1. Remember Your Audience
When preparing your resume or working with others on theirs, remember that 97 percent of companies are not run by “people-people”. Few are professional resume readers. This may sound mundane and surprising, but the truth is that most hiring authorities really don’t know what to look for in a resume. Keep in mind that the people reviewing the resume are probably short on time. You want them to look at it and get a quick and impressive idea of why you stand out from the crowd. I recommend that you keep the message of the resume on a level that a high-school senior could understand. If you get any more sophisticated or esoteric than that, the resume may miss the mark. This doesn’t mean that you can’t explain complicated experiences in it. But it’s the difference between explaining the splitting of atoms to a high-schooler or to a nuclear physicist. Now, a high-schooler may not know anything about the companies that you have worked for or the kind of business that you have been in or the kind of duties and responsibilities that you have had, but the message communicated has to be on a level that a high-schooler can understand.
I advise the K.I.S.S. method: Keep It Simple Stupid. In the same manner that your telephone presentation is going to have to communicate your distinct advantages and benefits, your resume is going to have to do exactly the same thing. It is being read by people who want to know, “What can you do for me today?”
Your resume has to reflect, in quantifiable, real, and specific terms, what you have done before, who you have done it for, how long you did it, and how well you did it. And the communication of these factors has to be so simple that anyone who is in a hurry, who is trying to run a business, who really doesn’t want to read resumes, who’s doing this because she has to, who sees it as an annoying means to an end, and who is doing it between everything else can understand it clearly. So, Keep It Simple!
3. Resume Results Can Be Overrated
The purpose of a resume is to get you to the initial interview and to give the interviewing and hiring authorities a “go by” to help them decide in the interviewing process if you are a person they ought to hire. The average resume is read for ten seconds. When you couple the fact that hiring authorities are literally receiving a hundred or more resumes for each opening they have, one might begin to appreciate what happens when they look at a resume. Think about it—ten seconds. If your resume can’t interest somebody in pursuing you in ten seconds, all of the artful, miraculous, cosmic, inventive, or unique formatting or wording isn’t going to matter.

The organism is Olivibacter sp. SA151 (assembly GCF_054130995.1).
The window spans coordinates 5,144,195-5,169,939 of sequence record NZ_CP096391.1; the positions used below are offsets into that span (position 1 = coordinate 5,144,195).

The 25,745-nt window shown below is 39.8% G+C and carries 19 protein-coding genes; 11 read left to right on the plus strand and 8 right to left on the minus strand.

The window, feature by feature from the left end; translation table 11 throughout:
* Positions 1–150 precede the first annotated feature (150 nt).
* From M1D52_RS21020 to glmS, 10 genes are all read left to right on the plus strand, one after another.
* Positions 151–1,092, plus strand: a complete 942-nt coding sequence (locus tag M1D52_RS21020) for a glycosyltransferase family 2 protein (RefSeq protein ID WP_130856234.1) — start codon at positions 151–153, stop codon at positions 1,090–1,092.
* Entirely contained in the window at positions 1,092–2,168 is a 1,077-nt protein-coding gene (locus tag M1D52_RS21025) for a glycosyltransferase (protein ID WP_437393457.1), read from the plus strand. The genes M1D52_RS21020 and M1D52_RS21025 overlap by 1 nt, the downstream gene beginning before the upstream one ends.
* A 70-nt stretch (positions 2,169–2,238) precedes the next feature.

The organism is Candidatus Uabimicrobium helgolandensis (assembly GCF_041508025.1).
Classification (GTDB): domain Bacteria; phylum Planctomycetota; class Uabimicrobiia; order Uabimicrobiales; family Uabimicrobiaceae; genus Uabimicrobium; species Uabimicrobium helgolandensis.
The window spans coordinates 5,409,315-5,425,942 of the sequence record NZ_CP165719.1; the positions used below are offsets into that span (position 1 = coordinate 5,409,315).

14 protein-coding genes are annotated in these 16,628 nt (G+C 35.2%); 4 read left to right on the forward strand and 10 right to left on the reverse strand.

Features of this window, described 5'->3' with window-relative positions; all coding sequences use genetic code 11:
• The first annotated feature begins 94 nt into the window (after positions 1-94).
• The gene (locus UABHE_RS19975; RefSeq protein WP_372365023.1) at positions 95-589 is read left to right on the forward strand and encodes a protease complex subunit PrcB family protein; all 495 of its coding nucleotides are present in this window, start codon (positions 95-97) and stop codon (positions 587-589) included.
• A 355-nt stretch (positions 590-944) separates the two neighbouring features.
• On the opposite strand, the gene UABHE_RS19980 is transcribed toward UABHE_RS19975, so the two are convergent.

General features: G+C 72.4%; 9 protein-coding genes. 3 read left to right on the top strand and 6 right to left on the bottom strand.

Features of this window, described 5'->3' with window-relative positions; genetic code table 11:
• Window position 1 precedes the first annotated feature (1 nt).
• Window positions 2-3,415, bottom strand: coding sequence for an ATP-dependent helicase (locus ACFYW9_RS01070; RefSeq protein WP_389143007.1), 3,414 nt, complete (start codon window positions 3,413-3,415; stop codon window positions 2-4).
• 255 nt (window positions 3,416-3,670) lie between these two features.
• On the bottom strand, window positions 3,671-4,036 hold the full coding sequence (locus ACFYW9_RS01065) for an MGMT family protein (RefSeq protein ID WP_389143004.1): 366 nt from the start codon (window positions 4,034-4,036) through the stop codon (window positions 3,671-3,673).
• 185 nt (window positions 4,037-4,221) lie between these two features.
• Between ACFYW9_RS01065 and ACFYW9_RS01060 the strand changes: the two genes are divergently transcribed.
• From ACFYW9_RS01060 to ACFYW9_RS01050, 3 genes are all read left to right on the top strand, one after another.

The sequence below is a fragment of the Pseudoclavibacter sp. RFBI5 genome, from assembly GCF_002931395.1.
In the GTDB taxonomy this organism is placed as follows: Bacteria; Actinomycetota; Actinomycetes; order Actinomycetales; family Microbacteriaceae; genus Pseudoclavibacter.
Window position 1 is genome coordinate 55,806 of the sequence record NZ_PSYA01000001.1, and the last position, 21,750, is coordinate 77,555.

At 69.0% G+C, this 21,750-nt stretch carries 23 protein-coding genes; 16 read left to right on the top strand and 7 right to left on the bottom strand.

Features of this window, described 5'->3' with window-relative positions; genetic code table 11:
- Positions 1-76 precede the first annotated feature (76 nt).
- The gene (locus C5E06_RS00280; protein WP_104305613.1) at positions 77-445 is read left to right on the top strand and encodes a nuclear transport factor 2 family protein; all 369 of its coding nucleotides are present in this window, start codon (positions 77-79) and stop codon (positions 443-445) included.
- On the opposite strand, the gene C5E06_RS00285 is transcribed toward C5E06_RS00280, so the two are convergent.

So, what do most hiring authorities scan for initially in the ten seconds they look at a resume? They want to know who you have worked for, how long you were there, and what position or positions you held. Those three things are what everybody scans for. If the initial scan is palatable, then the resume is read further. Maybe even read two or three times. The initial scan deals with who, how long, and what.
4. What Can I Do for You?
The clear message of an effective resume needs to be: “You need to interview (and subsequently hire) ME because this is what I have done in the past FOR OTHERS and therefore THIS IS WHAT I CAN DO FOR YOU!” A prospective employer doesn’t care about what you think of your resume and track record. He or she cares about what you can do for them. The most effective resume for finding a job is a simple straightforward chronological history of one’s employment.
5. Keep Length in Check
I would never recommend writing a resume more than two pages. More than two pages is simply not going to get read in any kind of detail. One and a half pages is an ideal length; but if your experience is more than fifteen years, you might end up with two.
Name, address, e-mail address, phone numbers—these are the basic things that should appear on the top of a resume in black, bold printing. Simple printing! No fancy script. Nothing cute. Just plain, black, simple, bold type.
6. Rethink the Objective
I do not recommend writing an objective. The person who physically scans the resume just wants to know where you’ve worked, how long you were there, and what you did. A prospective employer couldn’t care less about what you want! He or she only cares about what they want. About the only time I might recommend the use of an objective is if you are customizing your resume for a particular, specific job. If you know exactly the particular requirements of a particular position with a specific organization, you might be able to write the objective meaningful to the hiring authority.
7. Summary/Highlights of Qualifications
I do not recommend a summary of qualifications for the same reason that I don’t recommend an objective. Summaries are either too general to fit a specific need or so specific that they eliminate you for other possibilities.
By Tony Beshara of w2wlink